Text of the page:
I am generally a bitter-ender. It doesn't matter how bad a book is: I will finish. So to wave the white flag within the first 50 pages is a pretty bigI am generally a bitter-ender. It doesn't matter how bad a book is: I will finish. So to wave the white flag within the first 50 pages is a pretty big deal. I am beginning to wonder if the Booker prize committee just hands over the top award to whatever is the most over-written, confusing, experimental, abstract, tragic book they read. ...more
Thomas Greene is a classically trained African-American who gets recruited to play at a jazz orchestra in Shanghai in 1936. He falls straight into lovThomas Greene is a classically trained African-American who gets recruited to play at a jazz orchestra in Shanghai in 1936. He falls straight into love-lust with Song Yuhua, who has been sold into slavery to the crime lord that owns the jazz club where Thomas works.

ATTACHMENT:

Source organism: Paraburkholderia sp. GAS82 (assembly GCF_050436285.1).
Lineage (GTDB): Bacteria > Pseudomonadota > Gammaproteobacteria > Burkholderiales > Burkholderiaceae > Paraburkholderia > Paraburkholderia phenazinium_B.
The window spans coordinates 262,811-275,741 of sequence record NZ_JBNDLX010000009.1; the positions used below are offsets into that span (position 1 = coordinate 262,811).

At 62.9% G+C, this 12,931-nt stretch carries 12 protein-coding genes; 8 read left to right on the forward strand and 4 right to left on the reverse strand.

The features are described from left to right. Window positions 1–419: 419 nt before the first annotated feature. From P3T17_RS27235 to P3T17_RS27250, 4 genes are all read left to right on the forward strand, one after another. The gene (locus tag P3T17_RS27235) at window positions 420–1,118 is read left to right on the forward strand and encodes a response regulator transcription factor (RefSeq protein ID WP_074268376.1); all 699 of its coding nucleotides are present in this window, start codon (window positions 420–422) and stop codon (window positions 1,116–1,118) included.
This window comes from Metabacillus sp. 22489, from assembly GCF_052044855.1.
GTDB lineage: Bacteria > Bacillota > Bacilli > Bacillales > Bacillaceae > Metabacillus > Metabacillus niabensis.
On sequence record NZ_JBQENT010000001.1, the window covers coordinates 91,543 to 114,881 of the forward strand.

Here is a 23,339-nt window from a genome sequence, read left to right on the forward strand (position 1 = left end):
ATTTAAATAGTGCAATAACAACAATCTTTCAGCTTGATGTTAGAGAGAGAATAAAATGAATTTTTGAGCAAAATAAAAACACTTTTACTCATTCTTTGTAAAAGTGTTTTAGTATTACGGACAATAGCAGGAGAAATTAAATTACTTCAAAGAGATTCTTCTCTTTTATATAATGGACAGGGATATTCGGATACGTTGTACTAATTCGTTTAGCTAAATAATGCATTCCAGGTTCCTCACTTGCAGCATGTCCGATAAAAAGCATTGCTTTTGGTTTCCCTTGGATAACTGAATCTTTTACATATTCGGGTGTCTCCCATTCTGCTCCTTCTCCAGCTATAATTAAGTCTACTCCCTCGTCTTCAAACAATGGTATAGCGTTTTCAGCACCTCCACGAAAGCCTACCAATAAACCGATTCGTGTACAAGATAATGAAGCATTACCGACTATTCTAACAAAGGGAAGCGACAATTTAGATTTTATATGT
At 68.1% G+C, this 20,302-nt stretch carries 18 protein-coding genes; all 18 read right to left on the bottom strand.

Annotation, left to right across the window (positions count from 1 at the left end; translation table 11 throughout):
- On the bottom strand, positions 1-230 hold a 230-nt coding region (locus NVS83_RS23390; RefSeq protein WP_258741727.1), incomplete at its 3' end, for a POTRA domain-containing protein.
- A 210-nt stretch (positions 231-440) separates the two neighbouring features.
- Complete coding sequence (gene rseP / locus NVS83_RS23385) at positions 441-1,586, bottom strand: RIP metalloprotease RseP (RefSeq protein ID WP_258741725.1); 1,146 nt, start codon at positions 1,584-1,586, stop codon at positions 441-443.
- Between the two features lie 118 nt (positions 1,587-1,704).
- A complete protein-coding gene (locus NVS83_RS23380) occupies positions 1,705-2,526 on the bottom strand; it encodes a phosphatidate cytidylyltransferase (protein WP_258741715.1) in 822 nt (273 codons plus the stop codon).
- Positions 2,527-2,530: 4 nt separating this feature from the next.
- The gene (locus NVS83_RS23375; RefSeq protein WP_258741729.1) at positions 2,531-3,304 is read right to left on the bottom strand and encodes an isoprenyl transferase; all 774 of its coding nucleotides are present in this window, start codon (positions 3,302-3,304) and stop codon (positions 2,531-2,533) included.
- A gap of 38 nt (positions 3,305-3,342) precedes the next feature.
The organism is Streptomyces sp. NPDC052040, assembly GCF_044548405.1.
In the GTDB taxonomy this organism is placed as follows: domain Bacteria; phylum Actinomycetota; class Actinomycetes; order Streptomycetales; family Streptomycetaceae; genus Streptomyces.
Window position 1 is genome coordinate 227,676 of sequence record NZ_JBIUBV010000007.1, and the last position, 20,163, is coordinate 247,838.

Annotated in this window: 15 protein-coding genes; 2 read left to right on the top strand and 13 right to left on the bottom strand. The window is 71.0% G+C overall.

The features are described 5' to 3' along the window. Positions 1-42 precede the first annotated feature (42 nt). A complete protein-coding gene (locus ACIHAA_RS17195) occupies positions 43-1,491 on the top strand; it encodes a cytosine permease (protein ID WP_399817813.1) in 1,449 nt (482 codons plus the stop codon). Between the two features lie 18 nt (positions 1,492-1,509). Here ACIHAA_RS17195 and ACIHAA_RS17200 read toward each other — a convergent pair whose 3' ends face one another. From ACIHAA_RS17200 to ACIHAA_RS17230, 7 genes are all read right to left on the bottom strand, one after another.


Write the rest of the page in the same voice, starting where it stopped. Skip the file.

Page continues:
The history felt very solid, but the pace was far too slow. The love story was also underwhelming. Thomas is with Song because...she's pretty? And he got tired of his Russian professional mistress? It clearly didn't work for me and I could never buy into the supposed grand passion of Thomas and Song's love story as Shanghai falls into war. ...more
I have so many feels towards this book I don’t know where to start.
I didn’t like Atkinson’s Case Histories. I don’t quite remember why, but it felt lI have so many feels towards this book I don’t know where to start.
I didn’t like Atkinson’s Case Histories. I don’t quite remember why, but it felt like it was too dull and miserable to be a proper mystery. But she does speculative and historical fiction so much better!
This book follows a large brood of English children growing up in an idyllic English country estate that are battered by the wars that befell the world during the early 20th century. And one little girl whose life plays out in a series of alternate realities throughout the book. It's like Groundhog Day, if instead of repeating the same day over and over, Billy Murray was forced to repeat every major event in his lifetime until he got it "right."